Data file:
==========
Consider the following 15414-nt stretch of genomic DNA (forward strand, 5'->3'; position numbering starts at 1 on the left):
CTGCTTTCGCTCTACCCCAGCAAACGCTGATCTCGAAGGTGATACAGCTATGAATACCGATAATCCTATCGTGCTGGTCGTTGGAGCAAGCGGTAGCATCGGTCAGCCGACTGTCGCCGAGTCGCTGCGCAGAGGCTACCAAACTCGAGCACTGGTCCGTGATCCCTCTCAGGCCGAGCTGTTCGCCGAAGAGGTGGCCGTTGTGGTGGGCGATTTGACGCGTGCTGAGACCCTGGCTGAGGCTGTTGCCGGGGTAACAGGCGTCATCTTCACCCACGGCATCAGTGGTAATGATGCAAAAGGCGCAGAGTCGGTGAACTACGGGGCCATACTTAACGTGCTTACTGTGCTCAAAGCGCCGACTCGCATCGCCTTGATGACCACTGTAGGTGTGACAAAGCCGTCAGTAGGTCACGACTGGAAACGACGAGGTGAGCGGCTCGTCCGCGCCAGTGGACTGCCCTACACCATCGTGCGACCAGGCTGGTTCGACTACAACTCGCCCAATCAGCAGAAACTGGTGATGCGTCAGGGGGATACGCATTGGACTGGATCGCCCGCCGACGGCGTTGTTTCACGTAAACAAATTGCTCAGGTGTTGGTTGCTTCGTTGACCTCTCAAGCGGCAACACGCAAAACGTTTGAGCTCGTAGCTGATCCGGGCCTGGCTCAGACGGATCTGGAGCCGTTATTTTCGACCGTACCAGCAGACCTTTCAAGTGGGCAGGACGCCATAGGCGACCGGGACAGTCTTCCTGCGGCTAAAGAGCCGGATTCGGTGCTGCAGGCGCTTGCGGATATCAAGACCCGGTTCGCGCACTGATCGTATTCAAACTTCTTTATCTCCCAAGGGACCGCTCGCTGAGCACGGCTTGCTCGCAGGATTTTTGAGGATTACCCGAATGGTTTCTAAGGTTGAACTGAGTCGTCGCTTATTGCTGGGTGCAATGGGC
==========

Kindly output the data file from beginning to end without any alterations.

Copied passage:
Consider the following 15414-nt stretch of genomic DNA (forward strand, 5'->3'; position numbering starts at 1 on the left):
CTGCTTTCGCTCTACCCCAGCAAACGCTGATCTCGAAGGTGATACAGCTATGAATACCGATAATCCTATCGTGCTGGTCGTTGGAGCAAGCGGTAGCATCGGTCAGCCGACTGTCGCCGAGTCGCTGCGCAGAGGCTACCAAACTCGAGCACTGGTCCGTGATCCCTCTCAGGCCGAGCTGTTCGCCGAAGAGGTGGCCGTTGTGGTGGGCGATTTGACGCGTGCTGAGACCCTGGCTGAGGCTGTTGCCGGGGTAACAGGCGTCATCTTCACCCACGGCATCAGTGGTAATGATGCAAAAGGCGCAGAGTCGGTGAACTACGGGGCCATACTTAACGTGCTTACTGTGCTCAAAGCGCCGACTCGCATCGCCTTGATGACCACTGTAGGTGTGACAAAGCCGTCAGTAGGTCACGACTGGAAACGACGAGGTGAGCGGCTCGTCCGCGCCAGTGGACTGCCCTACACCATCGTGCGACCAGGCTGGTTCGACTACAACTCGCCCAATCAGCAGAAACTGGTGATGCGTCAGGGGGATACGCATTGGACTGGATCGCCCGCCGACGGCGTTGTTTCACGTAAACAAATTGCTCAGGTGTTGGTTGCTTCGTTGACCTCTCAAGCGGCAACACGCAAAACGTTTGAGCTCGTAGCTGATCCGGGCCTGGCTCAGACGGATCTGGAGCCGTTATTTTCGACCGTACCAGCAGACCTTTCAAGTGGGCAGGACGCCATAGGCGACCGGGACAGTCTTCCTGCGGCTAAAGAGCCGGATTCGGTGCTGCAGGCGCTTGCGGATATCAAGACCCGGTTCGCGCACTGATCGTATTCAAACTTCTTTATCTCCCAAGGGACCGCTCGCTGAGCACGGCTTGCTCGCAGGATTTTTGAGGATTACCCGAATGGTTTCTAAGGTTGAACTGAGTCGTCGCTTATTGCTGGGTGCAATGGGC